Former Bank Employee Sentenced To Prison In Fraud Scheme
Used her Position in the Bank to Apply for Mortgages in the Names of Family Members and Used the Loan Proceeds for Her Personal Benefit
Baltimore, Maryland – U.S. District Judge J. Frederick Motz sentenced Jill Dail, age 59, of Cambridge, Maryland, today to 16 months in prison, followed by five years of supervised release, for bank fraud in connection with a scheme in which she and her brother, Jeffrey Scott Dail, fraudulently obtained mortgage loans in the names of family members, using the proceeds for their own benefit. Judge Motz sentenced Jeffrey Dail, age 49, also of Cambridge, today to a year and a day in prison, followed by three years of supervised release, for his role in the scheme. Judge Motz ordered ordered Jeffrey Dail to pay restitution of $248,000. The amount of restitution for Jill Dail will be determined at a later date.
The sentences were announced by United States Attorney for the District of Maryland Rod J. Rosenstein and Special Agent in Charge Stephen E. Vogt of the Federal Bureau of Investigation.
According to her plea agreement, Jill Dail was a loan settlement processor in the mortgage department at a Salisbury, Maryland, bank until she was terminated in June 2007, as part of a reduction in the bank’s workforce. Shortly thereafter, Dail was privately hired by the manager of the bank’s mortgage department to continue to do the same loan processing work she had performed as an employee of the bank. The bank manager paid Dail out of his own funds and gave her full access to the bank premises, computer system and loan files. Dail continued to represent herself as a bank employee in her dealings with title companies and other businesses.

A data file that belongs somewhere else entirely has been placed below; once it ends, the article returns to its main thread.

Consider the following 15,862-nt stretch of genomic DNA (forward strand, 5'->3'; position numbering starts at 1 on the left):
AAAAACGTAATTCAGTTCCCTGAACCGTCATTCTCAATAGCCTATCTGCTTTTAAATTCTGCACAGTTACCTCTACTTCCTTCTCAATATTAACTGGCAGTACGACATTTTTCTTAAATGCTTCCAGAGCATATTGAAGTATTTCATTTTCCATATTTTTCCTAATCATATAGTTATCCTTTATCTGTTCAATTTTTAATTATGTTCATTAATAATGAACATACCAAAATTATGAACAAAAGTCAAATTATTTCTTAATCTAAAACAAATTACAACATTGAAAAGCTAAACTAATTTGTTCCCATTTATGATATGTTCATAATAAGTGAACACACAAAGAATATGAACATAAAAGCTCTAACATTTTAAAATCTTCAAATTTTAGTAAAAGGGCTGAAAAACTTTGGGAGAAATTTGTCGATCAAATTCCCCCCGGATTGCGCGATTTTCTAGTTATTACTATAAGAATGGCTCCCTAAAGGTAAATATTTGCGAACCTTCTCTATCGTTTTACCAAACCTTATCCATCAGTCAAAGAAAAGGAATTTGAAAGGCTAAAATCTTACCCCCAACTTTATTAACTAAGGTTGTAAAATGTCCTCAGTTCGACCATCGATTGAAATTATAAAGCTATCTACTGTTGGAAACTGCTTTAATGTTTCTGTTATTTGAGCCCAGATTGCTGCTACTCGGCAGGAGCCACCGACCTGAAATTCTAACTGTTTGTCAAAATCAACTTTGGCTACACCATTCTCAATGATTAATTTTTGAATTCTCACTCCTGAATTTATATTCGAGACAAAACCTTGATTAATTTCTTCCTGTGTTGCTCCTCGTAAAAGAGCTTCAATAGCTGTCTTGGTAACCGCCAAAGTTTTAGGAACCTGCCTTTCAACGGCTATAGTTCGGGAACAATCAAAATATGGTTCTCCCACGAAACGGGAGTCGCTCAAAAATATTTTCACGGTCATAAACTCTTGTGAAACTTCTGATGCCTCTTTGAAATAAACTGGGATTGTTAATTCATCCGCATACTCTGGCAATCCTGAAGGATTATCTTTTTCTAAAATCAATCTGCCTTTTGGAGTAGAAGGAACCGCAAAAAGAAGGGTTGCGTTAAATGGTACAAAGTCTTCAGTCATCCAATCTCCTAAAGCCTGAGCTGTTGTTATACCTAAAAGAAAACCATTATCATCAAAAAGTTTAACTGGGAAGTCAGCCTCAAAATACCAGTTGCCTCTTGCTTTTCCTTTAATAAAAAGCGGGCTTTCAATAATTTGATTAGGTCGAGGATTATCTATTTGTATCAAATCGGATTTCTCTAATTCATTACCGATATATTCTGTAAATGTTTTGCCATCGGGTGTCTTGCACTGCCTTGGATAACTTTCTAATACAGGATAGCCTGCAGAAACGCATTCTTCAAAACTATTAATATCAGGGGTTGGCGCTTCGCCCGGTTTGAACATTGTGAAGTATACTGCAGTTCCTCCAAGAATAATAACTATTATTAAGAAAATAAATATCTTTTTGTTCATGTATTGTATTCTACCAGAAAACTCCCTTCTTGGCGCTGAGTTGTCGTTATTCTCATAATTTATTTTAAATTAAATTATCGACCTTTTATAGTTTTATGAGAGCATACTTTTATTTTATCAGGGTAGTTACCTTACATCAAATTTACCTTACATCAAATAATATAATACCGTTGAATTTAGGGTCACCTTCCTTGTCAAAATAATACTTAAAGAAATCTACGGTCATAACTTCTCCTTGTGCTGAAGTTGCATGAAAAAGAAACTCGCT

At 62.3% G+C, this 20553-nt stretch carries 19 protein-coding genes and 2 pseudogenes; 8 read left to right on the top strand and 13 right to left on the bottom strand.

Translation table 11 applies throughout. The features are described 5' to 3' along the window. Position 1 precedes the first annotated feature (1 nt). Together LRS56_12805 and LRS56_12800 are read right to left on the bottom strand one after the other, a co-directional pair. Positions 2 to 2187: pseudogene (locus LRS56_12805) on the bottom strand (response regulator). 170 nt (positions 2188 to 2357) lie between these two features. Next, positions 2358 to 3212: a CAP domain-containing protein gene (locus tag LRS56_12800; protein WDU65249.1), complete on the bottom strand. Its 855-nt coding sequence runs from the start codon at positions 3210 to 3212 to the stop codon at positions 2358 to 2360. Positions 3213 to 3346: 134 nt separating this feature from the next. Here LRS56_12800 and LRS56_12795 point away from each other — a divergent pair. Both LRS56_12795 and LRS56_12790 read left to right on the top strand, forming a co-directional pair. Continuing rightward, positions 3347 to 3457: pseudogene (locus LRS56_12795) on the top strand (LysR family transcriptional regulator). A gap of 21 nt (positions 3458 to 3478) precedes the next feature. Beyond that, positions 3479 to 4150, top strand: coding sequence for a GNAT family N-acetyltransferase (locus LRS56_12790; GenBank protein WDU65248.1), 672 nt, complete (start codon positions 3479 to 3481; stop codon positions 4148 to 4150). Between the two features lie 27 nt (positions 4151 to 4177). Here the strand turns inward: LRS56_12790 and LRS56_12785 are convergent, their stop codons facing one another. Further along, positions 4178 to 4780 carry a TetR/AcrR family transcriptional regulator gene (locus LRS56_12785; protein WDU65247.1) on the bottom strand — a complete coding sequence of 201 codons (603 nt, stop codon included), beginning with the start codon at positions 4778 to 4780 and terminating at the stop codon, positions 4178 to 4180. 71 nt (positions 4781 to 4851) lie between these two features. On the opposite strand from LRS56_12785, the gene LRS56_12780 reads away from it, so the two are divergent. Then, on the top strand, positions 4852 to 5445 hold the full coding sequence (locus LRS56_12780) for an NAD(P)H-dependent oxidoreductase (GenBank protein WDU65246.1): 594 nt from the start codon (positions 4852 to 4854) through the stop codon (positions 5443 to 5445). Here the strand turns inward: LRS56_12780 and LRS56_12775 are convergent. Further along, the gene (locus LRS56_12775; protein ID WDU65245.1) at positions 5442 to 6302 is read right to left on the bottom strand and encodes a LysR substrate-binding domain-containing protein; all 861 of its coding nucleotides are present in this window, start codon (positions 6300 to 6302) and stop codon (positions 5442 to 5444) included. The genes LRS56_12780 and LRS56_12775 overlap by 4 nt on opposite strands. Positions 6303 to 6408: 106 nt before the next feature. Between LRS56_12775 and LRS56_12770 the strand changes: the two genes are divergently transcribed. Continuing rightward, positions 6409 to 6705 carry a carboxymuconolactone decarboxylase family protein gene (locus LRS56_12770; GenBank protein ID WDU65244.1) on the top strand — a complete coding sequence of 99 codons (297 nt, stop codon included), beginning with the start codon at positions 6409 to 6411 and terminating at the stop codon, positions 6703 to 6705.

Jill Dail admits that beginning before January 2006 through at least August 2009, she and her brother, Jeffrey Dail, applied for mortgage loans in the names of family members and used the proceeds of the loans for their personal benefit. The Dails forged the signature of family members and bank officials on the loan applications, causing the bank to approve the applications and authorize the distribution of the loan proceeds at settlement. In each instance, the family members whose identities were used on the loan applications, and whose properties were used as collateral for the loans, had no knowledge of the applications or the loans.
Based on the assurances of Jill Dail, with whom the title company had a well-established business relationship, title company employees notarized the signatures of the family members on the settlement documents and disbursed the loan funds at settlement, as directed by Jill Dail, to herself, to Jeffrey Dail, or to their creditors. The balance of loan funds still unpaid is approximately $687,923.67.
The Maryland Mortgage Fraud Task Force was established to unify the agencies that regulate and investigate mortgage fraud and promote the early detection, identification, prevention and prosecution of mortgage fraud schemes. This case, as well as other cases brought by members of the Task Force, demonstrates the commitment of law enforcement agencies to protect consumers from fraud and promote the integrity of the credit markets. Information about mortgage fraud prosecutions is available www.justice.gov/usao/md/Mortgage Fraud/index.html.
Today’s announcement is part of efforts underway by President Obama’s Financial Fraud Enforcement Task Force (FFETF) which was created in November 2009 to wage an aggressive, coordinated and proactive effort to investigate and prosecute financial crimes. With more than 20 federal agencies, 94 U.S. attorneys’ offices and state and local partners, it’s the broadest coalition of law enforcement, investigatory and regulatory agencies ever assembled to combat fraud. Since its formation, the task force has made great strides in facilitating increased investigation and prosecution of financial crimes; enhancing coordination and cooperation among federal, state and local authorities; addressing discrimination in the lending and financial markets and conducting outreach to the public, victims, financial institutions and other organizations. Over the past three fiscal years, the Justice Department has filed more than 10,000 financial fraud cases against nearly 15,000 defendants including more than 2,700 mortgage fraud defendants. For more information on the task force, visit www.stopfraud.gov.
United States Attorney Rod J. Rosenstein praised the FBI for its work in the investigation. Mr. Rosenstein thanked Assistant United States Attorney Kathleen O. Gavin, who prosecuted the case.